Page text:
Thursday, August 11, 2011

Waiting for Rain

When I start taking pictures of snails, you know things are getting desperate.  We need rain -- lots of it.  Our streams are drying up.

I went up to Sugar Hollow today to check on the tributaries to the Moormans River where I found so many wonderful stoneflies, mayflies, and caddisflies in the winter and spring.  They've all been reduced to a trickle: smart bugs have moved under ground.  I did find a few young Peltoperlids (Roach-like stoneflies), and the rocks in the still-water pools were covered with water penny larvae -- but that was it.  Discouraging.

So I decided to look at the Moormans itself where it flows through Sugar Hollow, before it joins up with the Doyles in the town of White Hall.  At least here there were a few riffles and some signs of aquatic life.  I saw quite a few flatheaded mayflies -- they all looked like Maccaffertiums to me -- and I also found quite a few small minnow mayflies.  Some of the small minnows were Baetis intercalaris, and this one, I "thought" was Acentrella nadineae.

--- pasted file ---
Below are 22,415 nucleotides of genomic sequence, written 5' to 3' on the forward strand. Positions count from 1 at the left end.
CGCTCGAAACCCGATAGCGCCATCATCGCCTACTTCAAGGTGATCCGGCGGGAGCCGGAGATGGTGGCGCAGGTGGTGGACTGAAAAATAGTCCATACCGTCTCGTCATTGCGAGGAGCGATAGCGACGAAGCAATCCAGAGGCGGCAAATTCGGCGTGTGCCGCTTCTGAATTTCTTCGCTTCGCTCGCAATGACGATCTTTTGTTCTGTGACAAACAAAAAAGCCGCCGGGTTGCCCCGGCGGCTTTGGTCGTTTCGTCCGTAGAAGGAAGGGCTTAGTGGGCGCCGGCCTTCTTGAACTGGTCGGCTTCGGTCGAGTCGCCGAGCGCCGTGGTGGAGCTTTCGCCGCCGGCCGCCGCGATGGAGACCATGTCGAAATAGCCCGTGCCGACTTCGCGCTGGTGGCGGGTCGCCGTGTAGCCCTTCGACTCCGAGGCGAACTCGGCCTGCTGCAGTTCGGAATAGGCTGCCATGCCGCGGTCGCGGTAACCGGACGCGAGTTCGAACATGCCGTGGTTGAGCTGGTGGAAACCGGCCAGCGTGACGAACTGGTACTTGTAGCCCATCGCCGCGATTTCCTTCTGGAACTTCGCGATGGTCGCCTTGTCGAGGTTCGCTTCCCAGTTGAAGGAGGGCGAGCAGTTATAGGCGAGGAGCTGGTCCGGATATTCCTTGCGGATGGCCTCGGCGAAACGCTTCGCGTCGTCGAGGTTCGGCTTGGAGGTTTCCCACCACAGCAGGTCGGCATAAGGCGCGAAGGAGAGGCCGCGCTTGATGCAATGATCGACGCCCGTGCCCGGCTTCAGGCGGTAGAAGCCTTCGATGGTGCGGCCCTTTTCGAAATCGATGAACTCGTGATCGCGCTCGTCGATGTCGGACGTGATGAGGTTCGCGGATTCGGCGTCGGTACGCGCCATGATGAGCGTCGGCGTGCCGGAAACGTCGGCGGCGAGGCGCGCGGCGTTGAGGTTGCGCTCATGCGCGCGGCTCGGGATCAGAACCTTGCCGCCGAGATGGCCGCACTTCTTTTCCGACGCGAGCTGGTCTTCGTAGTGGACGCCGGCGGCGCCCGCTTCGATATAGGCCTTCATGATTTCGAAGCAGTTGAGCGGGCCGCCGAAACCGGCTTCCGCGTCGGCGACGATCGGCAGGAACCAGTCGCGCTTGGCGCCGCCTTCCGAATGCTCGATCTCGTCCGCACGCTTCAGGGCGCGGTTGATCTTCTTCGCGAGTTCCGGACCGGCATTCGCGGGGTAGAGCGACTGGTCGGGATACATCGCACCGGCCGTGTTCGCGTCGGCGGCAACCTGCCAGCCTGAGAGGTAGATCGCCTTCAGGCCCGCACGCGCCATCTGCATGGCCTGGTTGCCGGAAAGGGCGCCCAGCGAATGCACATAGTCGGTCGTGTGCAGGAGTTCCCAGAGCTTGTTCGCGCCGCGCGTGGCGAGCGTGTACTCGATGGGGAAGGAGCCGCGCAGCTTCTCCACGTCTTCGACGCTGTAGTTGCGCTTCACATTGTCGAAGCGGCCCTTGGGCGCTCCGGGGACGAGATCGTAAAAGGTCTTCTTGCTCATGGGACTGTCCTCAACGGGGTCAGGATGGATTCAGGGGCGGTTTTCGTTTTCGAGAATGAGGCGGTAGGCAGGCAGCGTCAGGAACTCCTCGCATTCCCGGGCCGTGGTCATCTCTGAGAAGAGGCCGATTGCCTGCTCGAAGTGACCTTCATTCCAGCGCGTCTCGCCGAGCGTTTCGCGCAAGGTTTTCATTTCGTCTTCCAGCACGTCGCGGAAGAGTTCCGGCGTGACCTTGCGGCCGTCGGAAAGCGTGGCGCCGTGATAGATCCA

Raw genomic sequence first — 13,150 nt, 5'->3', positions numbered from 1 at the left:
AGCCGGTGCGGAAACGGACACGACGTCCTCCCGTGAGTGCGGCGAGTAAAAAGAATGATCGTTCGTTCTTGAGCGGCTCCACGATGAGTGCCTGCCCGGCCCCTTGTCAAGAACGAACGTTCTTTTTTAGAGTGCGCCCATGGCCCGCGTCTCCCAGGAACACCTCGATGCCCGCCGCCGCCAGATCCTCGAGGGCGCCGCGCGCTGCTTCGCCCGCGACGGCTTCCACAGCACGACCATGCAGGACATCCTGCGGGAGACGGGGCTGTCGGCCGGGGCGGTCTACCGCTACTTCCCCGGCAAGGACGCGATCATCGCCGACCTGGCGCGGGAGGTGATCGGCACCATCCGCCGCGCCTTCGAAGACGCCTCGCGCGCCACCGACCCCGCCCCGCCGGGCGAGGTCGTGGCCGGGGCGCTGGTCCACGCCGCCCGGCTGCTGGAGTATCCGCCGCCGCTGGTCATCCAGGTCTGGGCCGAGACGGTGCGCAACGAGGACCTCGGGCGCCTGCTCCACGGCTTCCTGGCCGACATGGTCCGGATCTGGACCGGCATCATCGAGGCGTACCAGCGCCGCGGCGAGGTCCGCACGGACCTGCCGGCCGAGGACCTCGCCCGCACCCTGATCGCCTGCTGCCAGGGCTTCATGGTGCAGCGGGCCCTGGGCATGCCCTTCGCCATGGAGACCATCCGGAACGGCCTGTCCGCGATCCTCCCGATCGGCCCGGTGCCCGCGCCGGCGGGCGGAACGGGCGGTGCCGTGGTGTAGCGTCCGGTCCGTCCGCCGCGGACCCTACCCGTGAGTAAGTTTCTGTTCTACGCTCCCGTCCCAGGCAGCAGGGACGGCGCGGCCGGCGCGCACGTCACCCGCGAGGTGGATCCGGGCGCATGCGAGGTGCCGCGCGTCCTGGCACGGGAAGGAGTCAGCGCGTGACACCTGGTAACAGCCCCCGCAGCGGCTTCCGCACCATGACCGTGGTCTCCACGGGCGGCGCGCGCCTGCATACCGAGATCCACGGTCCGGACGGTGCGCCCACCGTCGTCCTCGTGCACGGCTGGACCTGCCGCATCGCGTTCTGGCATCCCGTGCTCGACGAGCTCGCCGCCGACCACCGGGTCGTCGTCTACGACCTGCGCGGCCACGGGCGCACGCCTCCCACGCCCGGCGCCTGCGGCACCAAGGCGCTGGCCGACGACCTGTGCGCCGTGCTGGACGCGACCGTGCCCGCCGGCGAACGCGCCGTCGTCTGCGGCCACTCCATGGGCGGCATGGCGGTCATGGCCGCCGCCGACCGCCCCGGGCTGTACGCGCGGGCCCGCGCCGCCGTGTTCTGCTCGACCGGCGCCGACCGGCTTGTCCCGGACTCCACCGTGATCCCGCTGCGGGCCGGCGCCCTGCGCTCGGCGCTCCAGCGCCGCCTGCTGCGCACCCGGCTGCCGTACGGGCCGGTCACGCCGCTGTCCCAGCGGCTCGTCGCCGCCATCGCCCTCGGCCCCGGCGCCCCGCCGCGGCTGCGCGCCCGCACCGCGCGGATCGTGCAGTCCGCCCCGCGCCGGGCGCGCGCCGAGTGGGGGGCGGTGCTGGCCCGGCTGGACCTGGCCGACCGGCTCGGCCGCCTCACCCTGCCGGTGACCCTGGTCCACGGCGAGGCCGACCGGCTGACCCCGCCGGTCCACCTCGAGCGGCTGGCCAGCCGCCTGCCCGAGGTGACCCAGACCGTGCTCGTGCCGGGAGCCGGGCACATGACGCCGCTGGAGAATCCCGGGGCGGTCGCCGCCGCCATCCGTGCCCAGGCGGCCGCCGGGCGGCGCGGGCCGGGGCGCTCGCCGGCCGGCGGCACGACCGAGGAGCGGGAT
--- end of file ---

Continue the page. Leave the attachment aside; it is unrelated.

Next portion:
But when I looked at this nymph through the microscope I didn't see any pigmentation in the gills, so at the moment I'm not really sure what it is (genus and species).  Have to do more research on this one over the weekend.

Lots of fingernet caddisfly larvae and lots of netspinners too, both Hydropsyche and Cheumatopsyche.
The Hydropsyche larvae were both grey and olive green, as you can see in the pictures below.

The grey/brown larva spent a lot of time on its back in my tray -- which gave me a chance to see the frilly gills that covered its belly.

Finally, again, there were quite a few young common stoneflies, genus Acroneuria.  As they did in the winter and spring, they were mostly crawling around in the leaf packs -- but they're also roaming around on the bottoms of rocks in the summer.  Here's a real beauty.

Oh!  Our snail!  It's a Planorbid -- or, in Bob's terms, a "cinnamon bun" (!)   But not a cinnamon bun that I'd like to eat.  This is a "lunged" -- i.e. "tolerant" -- snail, and like most (not all) lunged snails, when looked at correctly, it opens on the left.  Actual size?  About the size of a button on a man's shirt.    By the way, when the snail comes out and crawls around, the shell stands on end; it doesn't lie on its side.  Pretty clear from the photo below.

This one kept oozing its way around my tray, and I had to push it over to get a good look at that case.
Here the case is turned the "wrong" way, so it appears to open on the right, but note the tentacles coming out.

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